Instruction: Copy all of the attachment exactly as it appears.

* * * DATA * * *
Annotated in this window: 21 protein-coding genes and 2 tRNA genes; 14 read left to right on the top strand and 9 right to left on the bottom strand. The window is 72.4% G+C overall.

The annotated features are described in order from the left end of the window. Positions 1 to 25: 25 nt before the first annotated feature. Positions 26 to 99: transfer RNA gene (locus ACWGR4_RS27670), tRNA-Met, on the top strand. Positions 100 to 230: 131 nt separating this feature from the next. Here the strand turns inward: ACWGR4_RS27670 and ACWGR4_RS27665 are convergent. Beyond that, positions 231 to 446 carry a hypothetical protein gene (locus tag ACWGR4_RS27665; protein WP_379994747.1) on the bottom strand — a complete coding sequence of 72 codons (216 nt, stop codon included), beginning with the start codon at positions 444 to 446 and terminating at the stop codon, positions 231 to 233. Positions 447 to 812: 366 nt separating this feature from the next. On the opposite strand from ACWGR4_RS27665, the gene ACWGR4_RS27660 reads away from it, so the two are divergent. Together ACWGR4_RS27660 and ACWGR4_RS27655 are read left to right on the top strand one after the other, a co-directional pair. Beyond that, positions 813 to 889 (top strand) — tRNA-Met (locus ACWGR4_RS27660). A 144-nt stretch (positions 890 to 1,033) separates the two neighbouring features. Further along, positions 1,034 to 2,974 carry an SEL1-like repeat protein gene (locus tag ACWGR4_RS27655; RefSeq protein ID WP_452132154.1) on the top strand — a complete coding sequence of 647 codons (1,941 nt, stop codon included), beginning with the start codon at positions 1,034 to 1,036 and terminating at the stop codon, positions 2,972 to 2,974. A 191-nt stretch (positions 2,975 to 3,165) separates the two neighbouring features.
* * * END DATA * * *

Annotated in this window: 21 protein-coding genes and 2 tRNA genes; 14 read left to right on the top strand and 9 right to left on the bottom strand. The window is 72.4% G+C overall.

The annotated features are described in order from the left end of the window. Positions 1 to 25: 25 nt before the first annotated feature. Positions 26 to 99: transfer RNA gene (locus ACWGR4_RS27670), tRNA-Met, on the top strand. Positions 100 to 230: 131 nt separating this feature from the next. Here the strand turns inward: ACWGR4_RS27670 and ACWGR4_RS27665 are convergent. Beyond that, positions 231 to 446 carry a hypothetical protein gene (locus tag ACWGR4_RS27665; protein WP_379994747.1) on the bottom strand — a complete coding sequence of 72 codons (216 nt, stop codon included), beginning with the start codon at positions 444 to 446 and terminating at the stop codon, positions 231 to 233. Positions 447 to 812: 366 nt separating this feature from the next. On the opposite strand from ACWGR4_RS27665, the gene ACWGR4_RS27660 reads away from it, so the two are divergent. Together ACWGR4_RS27660 and ACWGR4_RS27655 are read left to right on the top strand one after the other, a co-directional pair. Beyond that, positions 813 to 889 (top strand) — tRNA-Met (locus ACWGR4_RS27660). A 144-nt stretch (positions 890 to 1,033) separates the two neighbouring features. Further along, positions 1,034 to 2,974 carry an SEL1-like repeat protein gene (locus tag ACWGR4_RS27655; RefSeq protein ID WP_452132154.1) on the top strand — a complete coding sequence of 647 codons (1,941 nt, stop codon included), beginning with the start codon at positions 1,034 to 1,036 and terminating at the stop codon, positions 2,972 to 2,974. A 191-nt stretch (positions 2,975 to 3,165) separates the two neighbouring features.